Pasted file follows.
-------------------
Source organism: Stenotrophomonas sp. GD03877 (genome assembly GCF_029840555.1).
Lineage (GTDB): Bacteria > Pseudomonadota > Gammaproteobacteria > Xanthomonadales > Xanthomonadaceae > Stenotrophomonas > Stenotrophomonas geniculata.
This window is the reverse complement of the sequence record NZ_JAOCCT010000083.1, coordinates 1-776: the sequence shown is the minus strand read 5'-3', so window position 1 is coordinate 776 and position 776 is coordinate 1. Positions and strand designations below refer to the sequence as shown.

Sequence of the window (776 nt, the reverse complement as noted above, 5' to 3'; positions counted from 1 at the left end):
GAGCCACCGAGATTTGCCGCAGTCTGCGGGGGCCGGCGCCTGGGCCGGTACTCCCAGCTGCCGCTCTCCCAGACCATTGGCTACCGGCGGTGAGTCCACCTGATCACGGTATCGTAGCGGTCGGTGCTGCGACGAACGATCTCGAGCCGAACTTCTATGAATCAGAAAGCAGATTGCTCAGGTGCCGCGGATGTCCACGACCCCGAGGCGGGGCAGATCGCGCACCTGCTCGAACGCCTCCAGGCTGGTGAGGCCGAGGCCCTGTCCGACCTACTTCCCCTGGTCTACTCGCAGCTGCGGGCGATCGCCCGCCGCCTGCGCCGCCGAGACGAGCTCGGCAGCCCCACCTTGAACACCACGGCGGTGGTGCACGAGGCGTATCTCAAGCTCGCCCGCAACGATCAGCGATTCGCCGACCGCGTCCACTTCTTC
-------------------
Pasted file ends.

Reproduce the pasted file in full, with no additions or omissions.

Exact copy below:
Source organism: Stenotrophomonas sp. GD03877 (genome assembly GCF_029840555.1).
Lineage (GTDB): Bacteria > Pseudomonadota > Gammaproteobacteria > Xanthomonadales > Xanthomonadaceae > Stenotrophomonas > Stenotrophomonas geniculata.
This window is the reverse complement of the sequence record NZ_JAOCCT010000083.1, coordinates 1-776: the sequence shown is the minus strand read 5'-3', so window position 1 is coordinate 776 and position 776 is coordinate 1. Positions and strand designations below refer to the sequence as shown.

Sequence of the window (776 nt, the reverse complement as noted above, 5' to 3'; positions counted from 1 at the left end):
GAGCCACCGAGATTTGCCGCAGTCTGCGGGGGCCGGCGCCTGGGCCGGTACTCCCAGCTGCCGCTCTCCCAGACCATTGGCTACCGGCGGTGAGTCCACCTGATCACGGTATCGTAGCGGTCGGTGCTGCGACGAACGATCTCGAGCCGAACTTCTATGAATCAGAAAGCAGATTGCTCAGGTGCCGCGGATGTCCACGACCCCGAGGCGGGGCAGATCGCGCACCTGCTCGAACGCCTCCAGGCTGGTGAGGCCGAGGCCCTGTCCGACCTACTTCCCCTGGTCTACTCGCAGCTGCGGGCGATCGCCCGCCGCCTGCGCCGCCGAGACGAGCTCGGCAGCCCCACCTTGAACACCACGGCGGTGGTGCACGAGGCGTATCTCAAGCTCGCCCGCAACGATCAGCGATTCGCCGACCGCGTCCACTTCTTC